The U.S. Department of Education reports, in its Common Core of Data for school year 2008-09 that: 

Across all regular public schools ... the overall student/teacher ratio in 2008-09 was 15.8; the ratio ranged from 11.0 in Vermont to 27.0 in Utah (table 4).   This is the number of students for each full-time equivalent (FTE) teacher.
Being number one in this dimension carries a high cost, as readers of Hugh Kemper's posts in Vermont Tiger know.

Moody's Downgrades Burlington's Credit Rating Again
From WCAX-TV, July 9, 2010

Burlington's finances took another hit Friday. Moody's downgraded the Queen City's credit rating again. A lower credit rating can make it more expensive for the city to finance projects.

Moody's Investors Services downgraded the city two notches from Aa3 to A2. Moody's is worried about the city's finances because of Burlington Telecom and gave the city a negative outlook, saying there is a high degree of uncertainty that Burlington will be able to get BT on stable footing and repay $17 million to city taxpayers.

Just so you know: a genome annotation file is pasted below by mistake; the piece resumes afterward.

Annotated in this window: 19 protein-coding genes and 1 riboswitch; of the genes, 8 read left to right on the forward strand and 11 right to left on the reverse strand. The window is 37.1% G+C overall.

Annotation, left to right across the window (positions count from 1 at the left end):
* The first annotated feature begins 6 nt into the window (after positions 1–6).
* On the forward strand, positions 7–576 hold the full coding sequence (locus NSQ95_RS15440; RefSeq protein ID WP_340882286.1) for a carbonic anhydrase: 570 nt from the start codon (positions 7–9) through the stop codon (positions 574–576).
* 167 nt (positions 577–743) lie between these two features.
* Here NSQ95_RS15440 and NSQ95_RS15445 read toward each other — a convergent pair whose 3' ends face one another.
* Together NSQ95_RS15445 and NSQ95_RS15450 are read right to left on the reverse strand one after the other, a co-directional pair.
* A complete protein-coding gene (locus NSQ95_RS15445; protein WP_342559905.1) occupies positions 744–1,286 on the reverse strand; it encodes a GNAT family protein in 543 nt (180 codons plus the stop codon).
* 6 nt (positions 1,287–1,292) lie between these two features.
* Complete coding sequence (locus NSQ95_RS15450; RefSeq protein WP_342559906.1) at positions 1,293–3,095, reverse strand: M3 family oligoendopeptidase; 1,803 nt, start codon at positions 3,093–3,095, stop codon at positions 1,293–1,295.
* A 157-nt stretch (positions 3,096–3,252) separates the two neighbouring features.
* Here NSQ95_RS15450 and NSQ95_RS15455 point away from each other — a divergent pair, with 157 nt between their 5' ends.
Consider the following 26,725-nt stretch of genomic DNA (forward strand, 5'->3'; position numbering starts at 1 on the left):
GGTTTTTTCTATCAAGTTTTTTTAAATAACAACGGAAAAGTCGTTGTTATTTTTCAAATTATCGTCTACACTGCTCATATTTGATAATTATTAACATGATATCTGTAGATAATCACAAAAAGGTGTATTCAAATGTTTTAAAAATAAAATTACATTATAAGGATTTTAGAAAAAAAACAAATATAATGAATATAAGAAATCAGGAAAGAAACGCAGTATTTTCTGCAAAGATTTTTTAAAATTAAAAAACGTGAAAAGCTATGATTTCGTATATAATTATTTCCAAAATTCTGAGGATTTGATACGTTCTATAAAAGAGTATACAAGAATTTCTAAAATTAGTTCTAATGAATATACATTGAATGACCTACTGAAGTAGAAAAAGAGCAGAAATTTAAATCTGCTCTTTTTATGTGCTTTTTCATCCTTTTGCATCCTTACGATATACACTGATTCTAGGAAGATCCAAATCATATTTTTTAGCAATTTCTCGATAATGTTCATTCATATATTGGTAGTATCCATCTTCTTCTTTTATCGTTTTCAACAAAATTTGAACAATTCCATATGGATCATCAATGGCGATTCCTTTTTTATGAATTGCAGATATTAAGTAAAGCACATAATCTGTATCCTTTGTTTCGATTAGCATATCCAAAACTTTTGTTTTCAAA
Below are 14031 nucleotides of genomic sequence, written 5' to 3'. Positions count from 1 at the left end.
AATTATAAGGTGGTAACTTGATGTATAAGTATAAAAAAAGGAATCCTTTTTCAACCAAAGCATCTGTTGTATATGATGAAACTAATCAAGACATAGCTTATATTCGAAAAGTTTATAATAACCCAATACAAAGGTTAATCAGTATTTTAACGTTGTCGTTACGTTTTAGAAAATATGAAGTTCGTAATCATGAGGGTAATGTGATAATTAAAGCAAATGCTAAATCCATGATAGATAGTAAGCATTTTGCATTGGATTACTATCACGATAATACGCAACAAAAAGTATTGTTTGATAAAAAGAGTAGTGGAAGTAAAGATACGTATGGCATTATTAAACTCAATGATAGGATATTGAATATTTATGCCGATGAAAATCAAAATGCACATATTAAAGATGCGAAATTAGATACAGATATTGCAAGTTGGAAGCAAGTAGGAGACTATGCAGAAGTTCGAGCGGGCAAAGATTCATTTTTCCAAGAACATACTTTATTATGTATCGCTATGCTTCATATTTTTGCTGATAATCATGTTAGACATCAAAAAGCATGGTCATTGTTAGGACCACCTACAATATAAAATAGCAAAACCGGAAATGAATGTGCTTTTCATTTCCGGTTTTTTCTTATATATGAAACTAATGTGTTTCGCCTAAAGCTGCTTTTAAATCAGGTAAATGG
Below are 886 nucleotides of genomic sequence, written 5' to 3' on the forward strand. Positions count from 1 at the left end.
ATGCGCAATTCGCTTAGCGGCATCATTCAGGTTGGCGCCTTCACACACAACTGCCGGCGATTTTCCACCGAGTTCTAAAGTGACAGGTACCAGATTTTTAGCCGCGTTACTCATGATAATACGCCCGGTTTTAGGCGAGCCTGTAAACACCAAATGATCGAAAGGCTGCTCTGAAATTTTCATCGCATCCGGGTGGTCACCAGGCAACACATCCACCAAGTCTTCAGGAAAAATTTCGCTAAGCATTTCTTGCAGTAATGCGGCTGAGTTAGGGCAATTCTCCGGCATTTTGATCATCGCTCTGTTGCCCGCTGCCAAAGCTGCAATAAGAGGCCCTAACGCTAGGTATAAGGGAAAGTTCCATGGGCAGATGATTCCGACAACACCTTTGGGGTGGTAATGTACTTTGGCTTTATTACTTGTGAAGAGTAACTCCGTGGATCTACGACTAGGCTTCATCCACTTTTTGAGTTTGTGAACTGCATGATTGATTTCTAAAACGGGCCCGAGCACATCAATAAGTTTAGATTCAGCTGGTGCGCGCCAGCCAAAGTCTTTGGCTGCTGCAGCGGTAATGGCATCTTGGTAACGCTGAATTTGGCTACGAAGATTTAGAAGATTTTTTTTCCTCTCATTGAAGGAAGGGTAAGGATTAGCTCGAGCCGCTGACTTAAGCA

#  #  #

Freedom Under Fire:
The Global War on Terrorism

Taliban's Number One in Command Captured, U.S. Marine Officer Confirms
From The Woodward Report, July 8, 2010

The Taliban’s number one in command, Mohammad Omar, has been apprehended in Pakistan, The Woodward Report has learned. The information was confirmed by a Marine Officer operating on the Afghanistan/Pakistan border. 

Rumors began to surface about the arrest on Monday, when a U.S. blogger that goes under the screen name Bred posted on his blog that the Taliban leader had been arrested sometime in March. The authorities of the United States and Pakistan refused to confirm the allegations.

The Voice of Tehran
From Investor’s Business Daily July 6, 2010

Axis Of Evil: Voice of America's mission is to promote U.S. interests abroad, which includes freedom in Iran. But VOA's Persian newscast has been hijacked by pro-Tehran broadcasters.